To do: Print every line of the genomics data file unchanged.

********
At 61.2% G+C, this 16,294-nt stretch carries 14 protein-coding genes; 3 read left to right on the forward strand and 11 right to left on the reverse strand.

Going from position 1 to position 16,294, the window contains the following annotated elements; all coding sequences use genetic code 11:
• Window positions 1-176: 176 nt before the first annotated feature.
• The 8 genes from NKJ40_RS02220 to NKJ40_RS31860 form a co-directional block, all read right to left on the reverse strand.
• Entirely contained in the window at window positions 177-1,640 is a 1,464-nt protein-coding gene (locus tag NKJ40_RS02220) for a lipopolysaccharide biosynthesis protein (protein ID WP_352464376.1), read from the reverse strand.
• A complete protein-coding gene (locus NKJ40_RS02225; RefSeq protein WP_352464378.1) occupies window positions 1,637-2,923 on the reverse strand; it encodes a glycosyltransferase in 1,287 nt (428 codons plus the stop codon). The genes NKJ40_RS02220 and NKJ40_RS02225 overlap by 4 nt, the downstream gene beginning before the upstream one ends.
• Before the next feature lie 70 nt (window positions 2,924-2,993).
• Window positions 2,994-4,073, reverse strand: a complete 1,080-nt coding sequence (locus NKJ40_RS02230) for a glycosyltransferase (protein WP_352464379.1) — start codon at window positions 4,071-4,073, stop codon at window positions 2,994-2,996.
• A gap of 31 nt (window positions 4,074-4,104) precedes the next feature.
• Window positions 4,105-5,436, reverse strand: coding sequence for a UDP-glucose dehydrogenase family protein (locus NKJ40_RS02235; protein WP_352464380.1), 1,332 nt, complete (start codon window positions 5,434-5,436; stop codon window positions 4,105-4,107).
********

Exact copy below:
At 61.2% G+C, this 16,294-nt stretch carries 14 protein-coding genes; 3 read left to right on the forward strand and 11 right to left on the reverse strand.

Going from position 1 to position 16,294, the window contains the following annotated elements; all coding sequences use genetic code 11:
• Window positions 1-176: 176 nt before the first annotated feature.
• The 8 genes from NKJ40_RS02220 to NKJ40_RS31860 form a co-directional block, all read right to left on the reverse strand.
• Entirely contained in the window at window positions 177-1,640 is a 1,464-nt protein-coding gene (locus tag NKJ40_RS02220) for a lipopolysaccharide biosynthesis protein (protein ID WP_352464376.1), read from the reverse strand.
• A complete protein-coding gene (locus NKJ40_RS02225; RefSeq protein WP_352464378.1) occupies window positions 1,637-2,923 on the reverse strand; it encodes a glycosyltransferase in 1,287 nt (428 codons plus the stop codon). The genes NKJ40_RS02220 and NKJ40_RS02225 overlap by 4 nt, the downstream gene beginning before the upstream one ends.
• Before the next feature lie 70 nt (window positions 2,924-2,993).
• Window positions 2,994-4,073, reverse strand: a complete 1,080-nt coding sequence (locus NKJ40_RS02230) for a glycosyltransferase (protein WP_352464379.1) — start codon at window positions 4,071-4,073, stop codon at window positions 2,994-2,996.
• A gap of 31 nt (window positions 4,074-4,104) precedes the next feature.
• Window positions 4,105-5,436, reverse strand: coding sequence for a UDP-glucose dehydrogenase family protein (locus NKJ40_RS02235; protein WP_352464380.1), 1,332 nt, complete (start codon window positions 5,434-5,436; stop codon window positions 4,105-4,107).